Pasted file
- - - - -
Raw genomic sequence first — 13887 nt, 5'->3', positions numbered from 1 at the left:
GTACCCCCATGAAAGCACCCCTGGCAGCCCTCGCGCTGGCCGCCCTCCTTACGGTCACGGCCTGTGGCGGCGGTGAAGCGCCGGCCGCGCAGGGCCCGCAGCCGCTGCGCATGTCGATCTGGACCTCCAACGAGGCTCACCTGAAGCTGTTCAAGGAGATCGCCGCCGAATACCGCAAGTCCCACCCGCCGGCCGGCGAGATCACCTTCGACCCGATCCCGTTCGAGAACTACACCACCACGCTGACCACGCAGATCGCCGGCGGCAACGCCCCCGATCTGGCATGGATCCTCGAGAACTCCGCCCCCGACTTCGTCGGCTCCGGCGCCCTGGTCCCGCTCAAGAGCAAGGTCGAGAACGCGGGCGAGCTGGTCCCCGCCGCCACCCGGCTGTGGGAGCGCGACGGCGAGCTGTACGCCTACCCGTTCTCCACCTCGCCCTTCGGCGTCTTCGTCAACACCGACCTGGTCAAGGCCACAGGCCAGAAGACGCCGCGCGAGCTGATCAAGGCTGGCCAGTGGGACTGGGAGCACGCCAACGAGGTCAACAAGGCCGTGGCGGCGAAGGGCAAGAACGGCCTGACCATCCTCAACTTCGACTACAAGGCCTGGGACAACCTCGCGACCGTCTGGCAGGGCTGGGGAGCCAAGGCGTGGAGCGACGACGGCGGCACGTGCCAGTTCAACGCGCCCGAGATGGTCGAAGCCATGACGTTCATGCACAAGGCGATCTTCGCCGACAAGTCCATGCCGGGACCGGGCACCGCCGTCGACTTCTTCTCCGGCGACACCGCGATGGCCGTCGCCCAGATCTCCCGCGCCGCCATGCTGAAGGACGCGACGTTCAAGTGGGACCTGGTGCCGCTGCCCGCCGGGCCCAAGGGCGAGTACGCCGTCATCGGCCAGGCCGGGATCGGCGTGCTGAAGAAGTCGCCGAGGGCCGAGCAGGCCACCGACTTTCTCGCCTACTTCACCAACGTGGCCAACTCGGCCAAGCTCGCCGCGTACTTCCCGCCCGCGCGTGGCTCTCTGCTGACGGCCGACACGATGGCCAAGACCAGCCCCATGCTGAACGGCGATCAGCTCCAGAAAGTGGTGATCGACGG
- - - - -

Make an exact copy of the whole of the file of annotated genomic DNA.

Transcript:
Raw genomic sequence first — 13887 nt, 5'->3', positions numbered from 1 at the left:
GTACCCCCATGAAAGCACCCCTGGCAGCCCTCGCGCTGGCCGCCCTCCTTACGGTCACGGCCTGTGGCGGCGGTGAAGCGCCGGCCGCGCAGGGCCCGCAGCCGCTGCGCATGTCGATCTGGACCTCCAACGAGGCTCACCTGAAGCTGTTCAAGGAGATCGCCGCCGAATACCGCAAGTCCCACCCGCCGGCCGGCGAGATCACCTTCGACCCGATCCCGTTCGAGAACTACACCACCACGCTGACCACGCAGATCGCCGGCGGCAACGCCCCCGATCTGGCATGGATCCTCGAGAACTCCGCCCCCGACTTCGTCGGCTCCGGCGCCCTGGTCCCGCTCAAGAGCAAGGTCGAGAACGCGGGCGAGCTGGTCCCCGCCGCCACCCGGCTGTGGGAGCGCGACGGCGAGCTGTACGCCTACCCGTTCTCCACCTCGCCCTTCGGCGTCTTCGTCAACACCGACCTGGTCAAGGCCACAGGCCAGAAGACGCCGCGCGAGCTGATCAAGGCTGGCCAGTGGGACTGGGAGCACGCCAACGAGGTCAACAAGGCCGTGGCGGCGAAGGGCAAGAACGGCCTGACCATCCTCAACTTCGACTACAAGGCCTGGGACAACCTCGCGACCGTCTGGCAGGGCTGGGGAGCCAAGGCGTGGAGCGACGACGGCGGCACGTGCCAGTTCAACGCGCCCGAGATGGTCGAAGCCATGACGTTCATGCACAAGGCGATCTTCGCCGACAAGTCCATGCCGGGACCGGGCACCGCCGTCGACTTCTTCTCCGGCGACACCGCGATGGCCGTCGCCCAGATCTCCCGCGCCGCCATGCTGAAGGACGCGACGTTCAAGTGGGACCTGGTGCCGCTGCCCGCCGGGCCCAAGGGCGAGTACGCCGTCATCGGCCAGGCCGGGATCGGCGTGCTGAAGAAGTCGCCGAGGGCCGAGCAGGCCACCGACTTTCTCGCCTACTTCACCAACGTGGCCAACTCGGCCAAGCTCGCCGCGTACTTCCCGCCCGCGCGTGGCTCTCTGCTGACGGCCGACACGATGGCCAAGACCAGCCCCATGCTGAACGGCGATCAGCTCCAGAAAGTGGTGATCGACGG